More to the point: Does it want to be?
Scorsese’s own version of “Is it art?” has been all over the news lately, first in an interview accusing Marvel comic-book movies of being closer to theme parks than true cinema, then doubling and tripling down, most recently by way of a New York Times op-ed in which he sought to clarify his position and champion the daring, emotionally high-stakes movies he likes to watch and seeks to make.
“For me, for the filmmakers I came to love and respect, for my friends who started making movies around the same time that I did, cinema was about revelation,” he wrote. “It was about confronting the unexpected on the screen and in the life it dramatized and interpreted, and enlarging the sense of what was possible in the art form. And that was the key for us: it was an art form.”
Now on the cusp of turning 77, Scorsese is part of a generation that came of age during the postwar cinematic boom, when films from Europe, Asia and the American avant-garde met receptive audiences, many of them college-educated thanks to the G.I. Bill. Tutored both in schools and in art-house theaters, some of these fans became filmmakers themselves, taking their aesthetic tastes to the New Hollywood, where movies like “Bonnie and Clyde,” “Easy Rider” and “The Graduate” defined the sensibility of a generation.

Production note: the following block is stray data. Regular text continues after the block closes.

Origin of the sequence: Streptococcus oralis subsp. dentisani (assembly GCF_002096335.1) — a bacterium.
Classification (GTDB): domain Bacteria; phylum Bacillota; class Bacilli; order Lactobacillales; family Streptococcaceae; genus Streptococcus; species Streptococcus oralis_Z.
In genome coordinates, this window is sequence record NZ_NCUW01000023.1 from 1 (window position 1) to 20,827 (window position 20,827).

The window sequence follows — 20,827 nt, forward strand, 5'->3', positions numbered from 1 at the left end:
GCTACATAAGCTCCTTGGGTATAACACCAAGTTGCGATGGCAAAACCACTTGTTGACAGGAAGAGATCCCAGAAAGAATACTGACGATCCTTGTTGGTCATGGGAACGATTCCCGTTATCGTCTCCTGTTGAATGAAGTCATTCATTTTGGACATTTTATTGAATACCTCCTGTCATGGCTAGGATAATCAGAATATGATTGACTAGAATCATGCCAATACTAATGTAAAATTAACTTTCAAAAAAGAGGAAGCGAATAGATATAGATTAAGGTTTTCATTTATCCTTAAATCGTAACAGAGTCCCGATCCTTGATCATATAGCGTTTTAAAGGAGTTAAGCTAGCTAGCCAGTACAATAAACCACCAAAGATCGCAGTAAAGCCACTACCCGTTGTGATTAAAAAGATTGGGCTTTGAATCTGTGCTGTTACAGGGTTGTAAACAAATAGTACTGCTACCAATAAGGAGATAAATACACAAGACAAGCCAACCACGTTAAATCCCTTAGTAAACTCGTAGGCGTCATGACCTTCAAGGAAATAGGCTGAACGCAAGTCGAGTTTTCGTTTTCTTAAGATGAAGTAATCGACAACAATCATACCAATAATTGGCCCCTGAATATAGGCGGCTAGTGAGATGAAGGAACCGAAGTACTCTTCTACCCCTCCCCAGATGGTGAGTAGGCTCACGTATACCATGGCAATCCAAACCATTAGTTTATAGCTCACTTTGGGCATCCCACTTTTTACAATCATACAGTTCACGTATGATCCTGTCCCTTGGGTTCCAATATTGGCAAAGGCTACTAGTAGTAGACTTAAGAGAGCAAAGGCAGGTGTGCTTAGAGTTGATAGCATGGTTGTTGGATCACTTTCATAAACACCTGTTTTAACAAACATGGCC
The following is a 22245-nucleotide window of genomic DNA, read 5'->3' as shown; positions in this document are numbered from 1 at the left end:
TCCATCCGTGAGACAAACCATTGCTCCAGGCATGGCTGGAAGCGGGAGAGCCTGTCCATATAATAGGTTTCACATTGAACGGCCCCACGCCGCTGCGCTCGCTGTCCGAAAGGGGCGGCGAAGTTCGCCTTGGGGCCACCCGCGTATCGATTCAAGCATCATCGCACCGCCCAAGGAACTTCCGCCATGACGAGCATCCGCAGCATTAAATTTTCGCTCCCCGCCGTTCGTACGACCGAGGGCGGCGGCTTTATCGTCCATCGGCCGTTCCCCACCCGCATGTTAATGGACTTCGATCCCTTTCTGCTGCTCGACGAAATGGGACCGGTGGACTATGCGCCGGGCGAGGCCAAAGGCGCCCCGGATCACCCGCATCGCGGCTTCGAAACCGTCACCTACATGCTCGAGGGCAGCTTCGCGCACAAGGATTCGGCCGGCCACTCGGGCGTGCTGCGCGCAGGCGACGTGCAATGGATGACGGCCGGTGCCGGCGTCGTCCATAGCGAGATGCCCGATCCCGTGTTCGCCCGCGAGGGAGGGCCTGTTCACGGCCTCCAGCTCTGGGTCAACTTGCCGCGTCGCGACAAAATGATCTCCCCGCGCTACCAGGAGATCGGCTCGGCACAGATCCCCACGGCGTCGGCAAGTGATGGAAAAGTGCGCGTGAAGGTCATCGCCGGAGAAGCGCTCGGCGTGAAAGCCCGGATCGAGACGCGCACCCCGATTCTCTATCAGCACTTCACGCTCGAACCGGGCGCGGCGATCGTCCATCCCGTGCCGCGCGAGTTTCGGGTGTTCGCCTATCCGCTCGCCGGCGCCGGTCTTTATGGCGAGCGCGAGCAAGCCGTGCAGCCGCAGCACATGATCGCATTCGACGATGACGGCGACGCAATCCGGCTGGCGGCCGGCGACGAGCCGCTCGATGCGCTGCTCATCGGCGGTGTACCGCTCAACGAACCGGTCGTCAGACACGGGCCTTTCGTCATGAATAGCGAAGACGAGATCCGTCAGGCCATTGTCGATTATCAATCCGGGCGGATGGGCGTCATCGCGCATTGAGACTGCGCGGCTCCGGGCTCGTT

For Scorsese and his peers — Steven Spielberg, George Lucas, Francis Ford Coppola — cinema was an art form, and it has continued to evolve as such. But it has also evolved as an industrial practice and mass entertainment. Virtually since the medium’s inception, American cinema has been a three-legged stool, propped up by artistic creativity, highly rationalized production and distribution, and broad-based commercial appeal.